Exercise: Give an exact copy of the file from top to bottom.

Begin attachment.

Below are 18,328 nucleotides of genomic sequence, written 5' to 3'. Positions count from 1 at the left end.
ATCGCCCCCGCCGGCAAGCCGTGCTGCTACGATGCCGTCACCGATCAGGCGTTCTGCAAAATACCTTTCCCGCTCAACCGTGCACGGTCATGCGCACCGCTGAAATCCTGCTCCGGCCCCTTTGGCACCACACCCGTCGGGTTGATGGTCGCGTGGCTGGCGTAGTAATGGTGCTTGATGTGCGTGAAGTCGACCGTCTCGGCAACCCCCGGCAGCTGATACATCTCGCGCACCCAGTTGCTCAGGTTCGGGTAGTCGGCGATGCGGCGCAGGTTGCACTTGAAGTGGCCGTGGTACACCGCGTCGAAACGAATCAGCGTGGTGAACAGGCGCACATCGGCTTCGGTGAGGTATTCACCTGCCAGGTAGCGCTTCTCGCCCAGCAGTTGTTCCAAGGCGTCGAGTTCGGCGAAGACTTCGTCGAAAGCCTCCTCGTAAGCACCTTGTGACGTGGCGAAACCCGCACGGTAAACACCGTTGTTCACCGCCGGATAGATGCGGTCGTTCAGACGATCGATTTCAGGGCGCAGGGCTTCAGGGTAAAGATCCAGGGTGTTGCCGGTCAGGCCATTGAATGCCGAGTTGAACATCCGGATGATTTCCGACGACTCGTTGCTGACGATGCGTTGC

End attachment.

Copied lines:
Below are 18,328 nucleotides of genomic sequence, written 5' to 3'. Positions count from 1 at the left end.
ATCGCCCCCGCCGGCAAGCCGTGCTGCTACGATGCCGTCACCGATCAGGCGTTCTGCAAAATACCTTTCCCGCTCAACCGTGCACGGTCATGCGCACCGCTGAAATCCTGCTCCGGCCCCTTTGGCACCACACCCGTCGGGTTGATGGTCGCGTGGCTGGCGTAGTAATGGTGCTTGATGTGCGTGAAGTCGACCGTCTCGGCAACCCCCGGCAGCTGATACATCTCGCGCACCCAGTTGCTCAGGTTCGGGTAGTCGGCGATGCGGCGCAGGTTGCACTTGAAGTGGCCGTGGTACACCGCGTCGAAACGAATCAGCGTGGTGAACAGGCGCACATCGGCTTCGGTGAGGTATTCACCTGCCAGGTAGCGCTTCTCGCCCAGCAGTTGTTCCAAGGCGTCGAGTTCGGCGAAGACTTCGTCGAAAGCCTCCTCGTAAGCACCTTGTGACGTGGCGAAACCCGCACGGTAAACACCGTTGTTCACCGCCGGATAGATGCGGTCGTTCAGACGATCGATTTCAGGGCGCAGGGCTTCAGGGTAAAGATCCAGGGTGTTGCCGGTCAGGCCATTGAATGCCGAGTTGAACATCCGGATGATTTCCGACGACTCGTTGCTGACGATGCGTTGC